3 Tips for Building Mobile Apps
Building an app can be tough fo ...
Yesterday Retail Touchpoints ran my contributed article covering 5 mobile trends in retail. With consumer smartphone adoption still growing, there’s tremendous opportunities for retailers and product brands to create mobile experiences that support sales.
Mobile apps, when done well, can increase revenue, loyalty, engagement and awareness for a brand. (For more on this, read the full article.) When building a mobile strategy, retailers and brands should focus on:
Thanks to iBeacons and GPS, mobile retail apps can now provide a unique brick-and-mortar experience. By identifying the exact location within a store, the app can deliver hyper-relevant information to shoppers. Imagine providing your customers with a store-specific map of where to find the items on their shopping list (a time-saver). As they pass through an area with a special offer, the app can support your promotion with a customized message (a sales opportunity). In-store location awareness is a win-win for customers and retailers. Macy’s and Walmart have been early adopters of iBeacons. In the ongoing battle to provide each shopper with the right message at the right time in the right place, knowing exactly where a customer is within the store can create great opportunities.
Retailers sponsor events and create non-shopping experiences because they know consumers buy more than a product — they believe in a brand. Mobile apps offer retailers the possibility to create a daily experience that reinforces a brand’s core values to current and potential customers. The Oakley Surf Report app, for example, provides weather conditions and tide information. It provides a valuable resource to the audience that may (eventually) purchase sunglasses, sandals and other surf-related products. North Face and REI have snow report apps. Charmin has the “Sit or Squat” app to locate clean bathrooms (even if they don’t use Charmin toilet paper). Think outside the shopping box and consider building an app that creates brand value by becoming a part of a user’s daily life.
Saving money and earning rewards have been long-time staples for retail marketing. Successful mobile apps will put loyalty front and center. Build features that allow customers to earn and redeem loyalty rewards through their phones or at physical locations. Incentivize downloads and interactions with special points offers. Target’s Cartwheel app helps shoppers “save on the things they already buy,” with a reported $65+ million in global savings by users. Make the loyalty experience simple and seamless. Mobeam’s Beep’nGo, now preloaded on all Samsung Galaxy S5 smartphones, solves an important challenge for mobile-supporter retail in stores. Laser scanners used in millions of stores can’t scan a barcode off a smartphone screen. So Beep’nGo allows users to store and use loyalty cards, coupons and gift cards (almost anything with a barcode), by beaming a barcode to a laser scanner at checkout, allowing users to easily “scan” their digital cards and coupons at any retailer. (Sourcebits is the design and development partner for Mobeam.)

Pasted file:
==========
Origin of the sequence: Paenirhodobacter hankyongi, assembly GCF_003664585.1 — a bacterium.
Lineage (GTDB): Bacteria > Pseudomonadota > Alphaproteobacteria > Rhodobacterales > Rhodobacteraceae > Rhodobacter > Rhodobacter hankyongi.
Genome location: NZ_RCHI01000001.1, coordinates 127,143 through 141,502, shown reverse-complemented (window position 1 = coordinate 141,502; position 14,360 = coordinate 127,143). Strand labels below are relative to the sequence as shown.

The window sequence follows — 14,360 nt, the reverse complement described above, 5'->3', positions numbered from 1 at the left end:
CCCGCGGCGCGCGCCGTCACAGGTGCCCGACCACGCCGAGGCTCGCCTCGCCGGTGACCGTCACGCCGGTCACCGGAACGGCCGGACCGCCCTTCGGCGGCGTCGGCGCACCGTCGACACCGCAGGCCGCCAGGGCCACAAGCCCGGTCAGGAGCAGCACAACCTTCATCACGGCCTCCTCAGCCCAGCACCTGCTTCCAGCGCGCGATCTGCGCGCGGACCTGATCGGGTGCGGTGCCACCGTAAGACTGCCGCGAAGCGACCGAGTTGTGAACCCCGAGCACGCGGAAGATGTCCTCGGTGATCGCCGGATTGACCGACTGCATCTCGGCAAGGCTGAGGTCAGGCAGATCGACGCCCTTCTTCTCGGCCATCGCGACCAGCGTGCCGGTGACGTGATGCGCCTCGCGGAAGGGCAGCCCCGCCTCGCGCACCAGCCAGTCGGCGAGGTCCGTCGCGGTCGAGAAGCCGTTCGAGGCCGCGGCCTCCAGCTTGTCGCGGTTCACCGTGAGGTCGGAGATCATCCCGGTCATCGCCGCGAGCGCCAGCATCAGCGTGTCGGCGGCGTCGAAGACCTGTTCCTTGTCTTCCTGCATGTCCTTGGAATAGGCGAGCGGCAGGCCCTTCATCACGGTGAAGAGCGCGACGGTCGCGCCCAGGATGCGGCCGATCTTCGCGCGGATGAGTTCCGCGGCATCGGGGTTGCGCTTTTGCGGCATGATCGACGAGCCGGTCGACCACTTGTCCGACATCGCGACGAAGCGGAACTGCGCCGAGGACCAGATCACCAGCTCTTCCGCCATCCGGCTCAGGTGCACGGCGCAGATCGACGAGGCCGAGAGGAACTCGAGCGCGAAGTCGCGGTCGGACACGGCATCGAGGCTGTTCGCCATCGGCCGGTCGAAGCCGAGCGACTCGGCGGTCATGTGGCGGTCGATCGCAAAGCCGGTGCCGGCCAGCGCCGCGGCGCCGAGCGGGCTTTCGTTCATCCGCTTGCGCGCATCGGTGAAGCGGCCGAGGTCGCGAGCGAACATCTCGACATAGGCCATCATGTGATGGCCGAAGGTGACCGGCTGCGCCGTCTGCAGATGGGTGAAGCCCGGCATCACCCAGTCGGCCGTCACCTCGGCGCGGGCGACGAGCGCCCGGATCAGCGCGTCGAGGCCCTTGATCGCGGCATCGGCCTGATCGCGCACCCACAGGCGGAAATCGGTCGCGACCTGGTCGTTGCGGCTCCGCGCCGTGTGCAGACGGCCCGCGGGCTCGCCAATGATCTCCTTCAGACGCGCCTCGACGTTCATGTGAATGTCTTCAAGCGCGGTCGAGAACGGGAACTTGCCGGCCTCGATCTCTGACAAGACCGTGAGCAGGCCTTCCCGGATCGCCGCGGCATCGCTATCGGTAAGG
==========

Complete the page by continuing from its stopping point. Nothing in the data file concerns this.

Retailers stock sandals in the summer and boots in the winter. Umbrellas move to the front of the store on rainy days. When the snow report for a region comes in, an email promoting a special offer on hats and skis can go out to customers in that area. Context marketing makes a lot of sense — and sales. The same holds true for mobile retail apps and customized messaging. Thanks to GPS functionality in phones (or ZIP code information in a user account), retailers can leverage customer locations and local information to deliver automated contextual messages. By integrating with weather, traffic, local event listings and other regional data, in-app marketing can be far more relevant and automated.
Many retailers have implemented mobile devices directly into the in-store shopping experience. From personal checkouts anywhere (Apple Stores via an app that allows shoppers to directly purchase small items) to Kate Spade creating a shoppable window front in New York City, mobile technology can revolutionize the traditional brick-and-mortar experience. Consider new consumer-centric sales flows, like a grocery store app that allows the shopper to scan barcodes as they put items in their cart. Check out involves a store employee quickly confirming the customer’s receipt matches what’s in the cart, and a button tap completes the purchase. By putting design thinking to work, mobile can innovate traditional retail stores to improve experiences and drive sales.
Have questions about retail apps or creating mobile brand experiences?